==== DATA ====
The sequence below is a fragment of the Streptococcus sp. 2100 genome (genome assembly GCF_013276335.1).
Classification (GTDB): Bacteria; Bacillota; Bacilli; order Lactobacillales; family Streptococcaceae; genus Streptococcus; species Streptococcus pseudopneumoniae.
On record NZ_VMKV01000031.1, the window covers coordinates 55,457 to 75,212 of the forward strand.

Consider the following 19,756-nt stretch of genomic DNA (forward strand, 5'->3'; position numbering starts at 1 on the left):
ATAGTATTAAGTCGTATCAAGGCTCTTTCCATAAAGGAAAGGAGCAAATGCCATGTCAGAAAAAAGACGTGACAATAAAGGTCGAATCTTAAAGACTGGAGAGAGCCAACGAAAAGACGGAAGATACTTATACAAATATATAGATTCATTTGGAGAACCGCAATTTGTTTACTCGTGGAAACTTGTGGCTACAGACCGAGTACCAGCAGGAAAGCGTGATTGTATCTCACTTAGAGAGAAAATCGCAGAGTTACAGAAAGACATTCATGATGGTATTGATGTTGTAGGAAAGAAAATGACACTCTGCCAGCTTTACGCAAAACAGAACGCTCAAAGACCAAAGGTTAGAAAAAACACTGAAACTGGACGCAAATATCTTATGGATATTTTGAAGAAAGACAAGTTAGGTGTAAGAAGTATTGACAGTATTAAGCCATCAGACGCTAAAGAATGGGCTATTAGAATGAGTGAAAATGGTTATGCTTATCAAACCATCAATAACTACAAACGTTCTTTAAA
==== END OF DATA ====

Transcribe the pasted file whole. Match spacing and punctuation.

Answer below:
The sequence below is a fragment of the Streptococcus sp. 2100 genome (genome assembly GCF_013276335.1).
Classification (GTDB): Bacteria; Bacillota; Bacilli; order Lactobacillales; family Streptococcaceae; genus Streptococcus; species Streptococcus pseudopneumoniae.
On record NZ_VMKV01000031.1, the window covers coordinates 55,457 to 75,212 of the forward strand.

Consider the following 19,756-nt stretch of genomic DNA (forward strand, 5'->3'; position numbering starts at 1 on the left):
ATAGTATTAAGTCGTATCAAGGCTCTTTCCATAAAGGAAAGGAGCAAATGCCATGTCAGAAAAAAGACGTGACAATAAAGGTCGAATCTTAAAGACTGGAGAGAGCCAACGAAAAGACGGAAGATACTTATACAAATATATAGATTCATTTGGAGAACCGCAATTTGTTTACTCGTGGAAACTTGTGGCTACAGACCGAGTACCAGCAGGAAAGCGTGATTGTATCTCACTTAGAGAGAAAATCGCAGAGTTACAGAAAGACATTCATGATGGTATTGATGTTGTAGGAAAGAAAATGACACTCTGCCAGCTTTACGCAAAACAGAACGCTCAAAGACCAAAGGTTAGAAAAAACACTGAAACTGGACGCAAATATCTTATGGATATTTTGAAGAAAGACAAGTTAGGTGTAAGAAGTATTGACAGTATTAAGCCATCAGACGCTAAAGAATGGGCTATTAGAATGAGTGAAAATGGTTATGCTTATCAAACCATCAATAACTACAAACGTTCTTTAAA